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Are your possessions stealing your happiness?
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Jennifer Connelly and David Bowie in "Labyrinth." - photo by Erin Stewart
We are in purge mode at our house as we prepare to move yet again. That means Ive been digging through old boxes of stuff we havent touched in the last six years but have moved across the country three times.

At the bottom of one of these boxes, I found a wooden sign we bought as newlyweds. We hoped the message on it would be a guiding principle of our life together: SIMPLIFY.

Oh, the irony. This sign has been buried deep under memorabilia, knickknacks and who knows what else for years. Sure, when we started out we had no furniture, no children and probably 10 worldly possessions. SIMPLIFY sounded like a perfectly reasonable, obtainable life goal.

Now, 13 years and two kids later, simplifying is tough. I am not a hoarder, but over the years, our accumulation of stuff has grown along with our family. Babies need at least 20 times their weight in molded plastic to survive into toddlerhood. Then, toddler toys have some magical power of reproduction that enables them to multiply in the night, scattering ever more My Little Ponies, stuffed animals and Legos across the house. And what about all that artwork? What kind of mother am I if I throw away the random piece of paper my daughter doodles on. She could be a famous artist one day and I would have thrown away her first painting. The shame!

Heaven forbid your children ever see you actually trying to get rid of something. That doll they havent even looked at in three years suddenly becomes their best friend that they absolutely cannot part with ever.

And so it goes. Little by little, the stuff takes over my house and my life. The stuff consumes my time with cleaning and organizing. The stuff affects my relationship with my kids as I bark orders to clean up because I just stepped on another Lego. The stuff is a burden instead of a joy. Bottom line: The stuff makes me unhappy.

So I am taking back control of my life from the stuff. I am waging war on things as we prepare for this move. I am not becoming a minimalist or anything, but I am making a conscious choice to SIMPLIFY. I choose not to let the stuff crowd out the moments and the memories with the people in my life.

Heres what Ive learned so far that has helped me reclaim my life:

Ask questions. Have I used this in a year? Is there a real situation in which I would use this in the future? Does having this item enrich my life in any way? The key here is to answer the questions honestly. Am I really going to go searching for that computer manual if my computer breaks or am I going to look up the answers online? Chuck it.

Pick your favorite. Do I really need five pairs of black heels or jeans for every occasion? I know I will choose to wear my favorite pair every time, so why keep the others? When I pare down my shoes and clothes, an amazing thing happens: I feel like I have more choices because all that is left are the things I actually use and like. Everything else is just clouding the choice and taking up space. The same goes for childrens toys. When we pare down to just a few favorites, the kids play better with each other, spend less time cleaning and actually enjoy the toys they have.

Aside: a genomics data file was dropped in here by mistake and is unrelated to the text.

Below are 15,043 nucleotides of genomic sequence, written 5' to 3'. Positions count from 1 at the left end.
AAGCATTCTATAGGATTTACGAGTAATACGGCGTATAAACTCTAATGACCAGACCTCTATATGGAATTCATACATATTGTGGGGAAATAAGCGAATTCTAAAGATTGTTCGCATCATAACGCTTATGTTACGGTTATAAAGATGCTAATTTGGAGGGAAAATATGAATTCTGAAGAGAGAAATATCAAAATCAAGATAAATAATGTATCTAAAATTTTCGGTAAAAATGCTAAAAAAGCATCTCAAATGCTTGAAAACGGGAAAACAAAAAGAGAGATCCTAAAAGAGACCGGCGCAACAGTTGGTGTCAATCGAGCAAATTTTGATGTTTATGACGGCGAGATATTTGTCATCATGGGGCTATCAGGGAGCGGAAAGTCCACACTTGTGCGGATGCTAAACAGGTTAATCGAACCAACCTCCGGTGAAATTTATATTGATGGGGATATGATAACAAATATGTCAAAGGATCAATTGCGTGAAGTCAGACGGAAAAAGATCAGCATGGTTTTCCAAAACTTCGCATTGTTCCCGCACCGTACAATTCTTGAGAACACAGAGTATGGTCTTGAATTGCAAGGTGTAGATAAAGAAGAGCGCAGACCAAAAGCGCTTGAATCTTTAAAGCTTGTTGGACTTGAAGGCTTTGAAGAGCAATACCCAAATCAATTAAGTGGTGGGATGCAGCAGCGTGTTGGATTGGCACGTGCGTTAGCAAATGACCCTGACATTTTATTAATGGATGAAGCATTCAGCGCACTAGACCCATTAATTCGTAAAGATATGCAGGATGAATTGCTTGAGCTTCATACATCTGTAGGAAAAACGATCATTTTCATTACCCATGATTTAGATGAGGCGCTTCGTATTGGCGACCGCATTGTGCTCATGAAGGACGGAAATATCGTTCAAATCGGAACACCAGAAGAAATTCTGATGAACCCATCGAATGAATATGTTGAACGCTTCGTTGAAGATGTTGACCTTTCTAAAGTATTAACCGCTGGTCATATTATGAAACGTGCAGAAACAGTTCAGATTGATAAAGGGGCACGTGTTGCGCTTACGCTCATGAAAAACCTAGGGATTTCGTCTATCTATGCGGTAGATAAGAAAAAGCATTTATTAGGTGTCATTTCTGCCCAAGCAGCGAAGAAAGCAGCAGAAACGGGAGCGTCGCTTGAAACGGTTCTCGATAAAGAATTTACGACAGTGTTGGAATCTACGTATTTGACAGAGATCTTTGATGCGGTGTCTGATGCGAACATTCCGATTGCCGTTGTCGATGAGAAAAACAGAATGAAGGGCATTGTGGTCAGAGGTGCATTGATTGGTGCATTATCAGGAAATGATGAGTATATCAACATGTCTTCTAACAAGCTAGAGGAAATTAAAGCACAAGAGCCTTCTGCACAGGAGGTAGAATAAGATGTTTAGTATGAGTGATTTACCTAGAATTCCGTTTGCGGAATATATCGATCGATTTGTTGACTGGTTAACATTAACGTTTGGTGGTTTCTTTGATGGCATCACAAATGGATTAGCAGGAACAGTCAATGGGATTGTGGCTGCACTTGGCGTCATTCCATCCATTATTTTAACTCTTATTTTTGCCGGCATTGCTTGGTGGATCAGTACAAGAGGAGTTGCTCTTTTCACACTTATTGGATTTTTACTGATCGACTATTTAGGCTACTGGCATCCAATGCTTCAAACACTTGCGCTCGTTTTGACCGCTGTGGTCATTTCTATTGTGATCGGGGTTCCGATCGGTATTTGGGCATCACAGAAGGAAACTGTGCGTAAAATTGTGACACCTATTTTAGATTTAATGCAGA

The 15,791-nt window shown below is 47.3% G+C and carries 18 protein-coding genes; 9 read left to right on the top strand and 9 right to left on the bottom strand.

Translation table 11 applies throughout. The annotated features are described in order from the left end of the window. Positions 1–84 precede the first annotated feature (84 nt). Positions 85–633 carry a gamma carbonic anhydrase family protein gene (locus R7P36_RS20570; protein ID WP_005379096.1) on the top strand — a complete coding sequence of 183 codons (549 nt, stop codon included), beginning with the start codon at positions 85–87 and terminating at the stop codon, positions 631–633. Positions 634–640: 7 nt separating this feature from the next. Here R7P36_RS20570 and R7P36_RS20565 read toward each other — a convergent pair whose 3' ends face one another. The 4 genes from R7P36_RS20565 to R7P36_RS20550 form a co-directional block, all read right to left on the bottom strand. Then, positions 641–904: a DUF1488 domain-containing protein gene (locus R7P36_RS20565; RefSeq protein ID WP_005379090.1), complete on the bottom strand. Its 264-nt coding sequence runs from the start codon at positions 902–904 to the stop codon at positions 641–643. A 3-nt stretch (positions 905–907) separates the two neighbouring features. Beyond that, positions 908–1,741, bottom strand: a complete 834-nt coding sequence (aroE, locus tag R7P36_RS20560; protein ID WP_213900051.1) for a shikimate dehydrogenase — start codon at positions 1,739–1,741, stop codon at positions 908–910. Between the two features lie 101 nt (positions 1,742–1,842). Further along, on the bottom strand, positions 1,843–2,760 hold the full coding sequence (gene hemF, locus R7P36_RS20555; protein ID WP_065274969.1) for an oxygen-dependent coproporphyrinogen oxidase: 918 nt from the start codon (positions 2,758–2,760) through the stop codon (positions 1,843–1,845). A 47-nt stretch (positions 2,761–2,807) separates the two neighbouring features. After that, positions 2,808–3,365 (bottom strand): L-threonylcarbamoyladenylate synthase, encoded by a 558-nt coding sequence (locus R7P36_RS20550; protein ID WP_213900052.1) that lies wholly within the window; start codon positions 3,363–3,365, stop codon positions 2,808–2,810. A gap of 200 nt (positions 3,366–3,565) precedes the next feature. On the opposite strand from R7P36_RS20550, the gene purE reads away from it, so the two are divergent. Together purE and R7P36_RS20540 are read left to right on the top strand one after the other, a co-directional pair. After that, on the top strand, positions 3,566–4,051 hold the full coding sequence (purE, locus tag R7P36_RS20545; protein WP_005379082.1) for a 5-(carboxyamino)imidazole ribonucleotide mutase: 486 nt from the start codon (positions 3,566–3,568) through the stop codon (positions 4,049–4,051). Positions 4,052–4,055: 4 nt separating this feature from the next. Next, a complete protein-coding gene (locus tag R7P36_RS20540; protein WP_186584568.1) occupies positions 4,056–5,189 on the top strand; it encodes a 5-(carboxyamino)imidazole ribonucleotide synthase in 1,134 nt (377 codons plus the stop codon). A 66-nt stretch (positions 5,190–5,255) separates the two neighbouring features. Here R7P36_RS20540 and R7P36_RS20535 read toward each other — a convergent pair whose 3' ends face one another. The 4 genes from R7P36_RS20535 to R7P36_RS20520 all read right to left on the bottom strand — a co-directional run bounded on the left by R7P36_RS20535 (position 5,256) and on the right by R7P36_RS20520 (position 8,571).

Have a plan. Decide how much stuff you will donate and throw away each week. Dedicate a spot in your house or a box for donations, and then actually take it to a donation center on a set schedule.

Dont beat yourself up. The whole point of de-cluttering is to free myself of the burden of stuff. So Im not going to trade that burden for the guilt of keeping something. If I want to hold on to something for whatever reason, I do.

Assign space. Get a container for things like childrens artwork, school works and memorabilia. Commit to only keeping whatever fits in that box. For me, each child gets a 5-inch-deep plastic bin. If its full and I want to keep something, I have to get rid of something else. Of course I want a few things to remember each stage of our childrens lives, but keeping everything they put their name on is overkill. The pieces I keep will mean more if I pick only the ones that mean the most. (I admit I still throw away my childrens artwork at night because I cant bear their accusing looks when they find their latest macaroni and glitter masterpiece in the trash.)

Stop the buying! Purging is only one side of the SIMPLIFY mindset. The other half is not having a steady stream of purchases coming in. For me, I had to not only set a strict financial budget, but also stop browsing deal websites. I remind myself that the deal will be there if and when I actually need something. And more often than not, I end up not needing it at all.

As I march toward my goal to SIMPLIFY my life, I often think of a scene from the 1980s movie "Labyrinth." (Thats right, a little David Bowie classic throwback here for ya. Extra points if you just started singing, "What babe? The babe with the power.") In the scene, a woman weighed down with random stuff tries to distract the protagonist from her mission by using all her favorite childhood toys. She piles on the "treasures" of teddy bears, dolls and jewelry boxes. Finally, the girl realizes whats going on and exclaims, Its all junk!

I dont want "stuff" to distract me from my real treasures and mission, which is to raise my children in a loving, orderly home. Simplifying is not just about making more space or organizing, its about refocusing my time, energy and attention on the people not the things that matter most.